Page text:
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Iraq Travel Warning

Issued by US Department of State

Aug 25, 2003

This Travel Warning provides updated information on the security situation in Iraq and advises Americans of the bombing at the UN headquarters that resulted in deaths and injuries of American citizens. The security threat to all American citizens in Iraq remains high. This replaces the Travel Warning of July 15, 2003.

On August 19, 2003, an explosion occurred at the UN headquarters located at the Canal Hotel in Baghdad. An explosion also occurred at the Jordanian Embassy in Baghdad on August 7, 2003. The Department of State continues to strongly warn U.S. citizens against travel to Iraq. Although the restrictions on the use of U.S. passport travel to, in or through Iraq has been lifted, travel to Iraq remains dangerous. Remnants of the former Baath regime, transnational terrorists, and criminal elements remain active. Coalition led military operations continue, and there are daily attacks against Coalition forces throughout the country. Attacks have occurred in Baghdad, Faluja, Ramadi, Tikrit, Bayji, Baqubah, Mosul, Kirkuk and other areas, but the security environment in all of Iraq remains volatile and unpredictable. Attacks on coalition forces as well as civilian targets usually occur during the late evening and early morning hours. Travel at night is extremely dangerous.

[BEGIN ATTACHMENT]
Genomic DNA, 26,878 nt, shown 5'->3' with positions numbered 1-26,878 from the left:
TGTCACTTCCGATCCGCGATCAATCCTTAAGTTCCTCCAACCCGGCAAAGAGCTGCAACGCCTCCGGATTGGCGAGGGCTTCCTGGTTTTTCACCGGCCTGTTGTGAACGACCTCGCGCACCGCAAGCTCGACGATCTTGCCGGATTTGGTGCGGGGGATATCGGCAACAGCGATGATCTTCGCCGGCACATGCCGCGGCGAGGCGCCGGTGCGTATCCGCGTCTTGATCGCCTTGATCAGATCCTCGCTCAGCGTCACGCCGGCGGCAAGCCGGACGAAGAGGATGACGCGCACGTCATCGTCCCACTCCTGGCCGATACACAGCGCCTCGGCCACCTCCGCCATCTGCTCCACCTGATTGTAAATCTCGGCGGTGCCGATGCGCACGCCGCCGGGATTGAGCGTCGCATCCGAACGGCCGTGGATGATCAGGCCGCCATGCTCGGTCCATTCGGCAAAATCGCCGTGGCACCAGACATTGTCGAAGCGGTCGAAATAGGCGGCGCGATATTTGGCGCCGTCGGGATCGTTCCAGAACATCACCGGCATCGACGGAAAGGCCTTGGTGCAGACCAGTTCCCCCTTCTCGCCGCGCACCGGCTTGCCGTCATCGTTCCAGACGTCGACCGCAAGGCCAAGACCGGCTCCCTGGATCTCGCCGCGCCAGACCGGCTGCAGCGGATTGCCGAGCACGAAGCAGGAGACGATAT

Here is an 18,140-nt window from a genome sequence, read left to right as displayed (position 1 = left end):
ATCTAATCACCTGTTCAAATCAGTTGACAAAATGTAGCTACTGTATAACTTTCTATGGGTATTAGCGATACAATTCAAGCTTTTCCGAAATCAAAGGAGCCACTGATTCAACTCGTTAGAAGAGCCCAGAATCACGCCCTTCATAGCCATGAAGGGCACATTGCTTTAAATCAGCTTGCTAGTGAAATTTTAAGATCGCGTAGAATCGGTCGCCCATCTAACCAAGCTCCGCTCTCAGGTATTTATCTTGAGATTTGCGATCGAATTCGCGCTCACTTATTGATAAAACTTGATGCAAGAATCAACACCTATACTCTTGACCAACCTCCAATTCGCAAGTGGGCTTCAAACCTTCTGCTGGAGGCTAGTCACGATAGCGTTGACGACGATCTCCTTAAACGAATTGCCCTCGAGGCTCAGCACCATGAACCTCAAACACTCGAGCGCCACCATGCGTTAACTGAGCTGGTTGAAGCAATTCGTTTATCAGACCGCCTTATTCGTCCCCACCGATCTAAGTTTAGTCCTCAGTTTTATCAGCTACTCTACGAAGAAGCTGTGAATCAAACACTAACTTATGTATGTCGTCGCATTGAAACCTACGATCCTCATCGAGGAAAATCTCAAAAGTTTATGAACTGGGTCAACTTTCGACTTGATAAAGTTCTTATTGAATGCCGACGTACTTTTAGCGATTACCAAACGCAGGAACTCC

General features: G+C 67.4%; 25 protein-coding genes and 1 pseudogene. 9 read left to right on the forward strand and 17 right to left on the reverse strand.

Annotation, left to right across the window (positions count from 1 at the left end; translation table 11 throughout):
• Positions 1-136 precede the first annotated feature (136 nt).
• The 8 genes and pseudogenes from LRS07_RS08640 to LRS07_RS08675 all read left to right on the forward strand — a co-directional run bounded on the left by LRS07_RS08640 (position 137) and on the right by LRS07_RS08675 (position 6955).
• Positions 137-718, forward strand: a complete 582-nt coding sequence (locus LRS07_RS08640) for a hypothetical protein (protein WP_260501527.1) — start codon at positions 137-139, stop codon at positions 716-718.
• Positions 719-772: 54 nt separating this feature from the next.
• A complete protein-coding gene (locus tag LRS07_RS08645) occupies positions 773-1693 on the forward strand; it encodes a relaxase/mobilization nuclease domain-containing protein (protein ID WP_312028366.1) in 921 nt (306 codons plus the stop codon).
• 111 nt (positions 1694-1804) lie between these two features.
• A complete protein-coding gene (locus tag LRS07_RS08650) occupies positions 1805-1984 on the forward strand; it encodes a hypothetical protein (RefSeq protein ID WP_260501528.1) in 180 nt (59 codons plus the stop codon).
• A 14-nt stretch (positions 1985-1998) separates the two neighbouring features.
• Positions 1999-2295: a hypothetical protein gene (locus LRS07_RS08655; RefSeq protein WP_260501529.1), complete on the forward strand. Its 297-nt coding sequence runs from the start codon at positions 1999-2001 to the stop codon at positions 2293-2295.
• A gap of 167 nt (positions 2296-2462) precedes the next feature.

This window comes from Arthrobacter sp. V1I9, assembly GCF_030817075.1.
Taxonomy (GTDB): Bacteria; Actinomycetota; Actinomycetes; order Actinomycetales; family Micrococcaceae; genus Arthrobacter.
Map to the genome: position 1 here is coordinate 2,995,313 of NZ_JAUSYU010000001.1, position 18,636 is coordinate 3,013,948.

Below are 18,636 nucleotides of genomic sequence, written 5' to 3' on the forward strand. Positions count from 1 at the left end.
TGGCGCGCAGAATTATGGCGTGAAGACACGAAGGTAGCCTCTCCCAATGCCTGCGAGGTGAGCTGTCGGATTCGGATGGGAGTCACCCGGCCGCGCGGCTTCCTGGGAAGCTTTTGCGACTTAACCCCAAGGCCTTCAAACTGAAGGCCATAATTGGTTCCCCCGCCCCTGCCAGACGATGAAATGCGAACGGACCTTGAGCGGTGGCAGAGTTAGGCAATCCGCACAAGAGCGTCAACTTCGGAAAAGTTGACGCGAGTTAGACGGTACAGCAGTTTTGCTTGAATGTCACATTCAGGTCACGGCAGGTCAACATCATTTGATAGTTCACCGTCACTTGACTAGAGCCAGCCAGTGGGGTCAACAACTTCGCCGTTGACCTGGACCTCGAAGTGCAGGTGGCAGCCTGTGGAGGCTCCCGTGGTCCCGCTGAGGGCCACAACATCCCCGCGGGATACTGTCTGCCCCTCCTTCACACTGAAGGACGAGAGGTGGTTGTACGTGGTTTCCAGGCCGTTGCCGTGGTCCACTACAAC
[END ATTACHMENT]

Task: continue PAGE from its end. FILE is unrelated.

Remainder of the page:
There have been attacks on civilian as well as military convoys. Travelers are strongly urged to travel in convoys of at least four vehicles in daylight hours only. There has been an increase in the use of Improvised Explosive Devices (IED) and/or mines on roads, particularly in plastic bags, soda cans, and dead animals. Grenades and explosives have been thrown into vehicles from overpasses, particularly in crowded areas.

There is a U.S. consular officer in Baghdad who can provide limited emergency services to U.S. citizens in Iraq and is located at the Iraq Forum (Convention Center) across from the al-Rashid Hotel. The consular officer cannot provide visa service. American citizens who choose to visit or remain in Iraq despite the warning contained herein are urged to pay close attention to their personal security, should avoid rallies and demonstrations, and should inform the U.S. consular officer of their presence in Iraq.

American citizens may obtain the latest security information or other information about Iraq by phone: 1-914-360-1025, or by e-mail: Detailed security information is also available at http://www.centcom.mil.

Updated information on travel and security in Iraq may be obtained from the Department of State by calling 1-888-407-4747 within the United States, and from overseas, 1-317-472-2328. U.S. citizens who plan to travel to or remain in Iraq despite this Travel Warning should consult the Department of State's latest Consular Information sheets and the current Worldwide Caution Public Announcement, which are available on the Department's Internet site at http://travel.state.gov.

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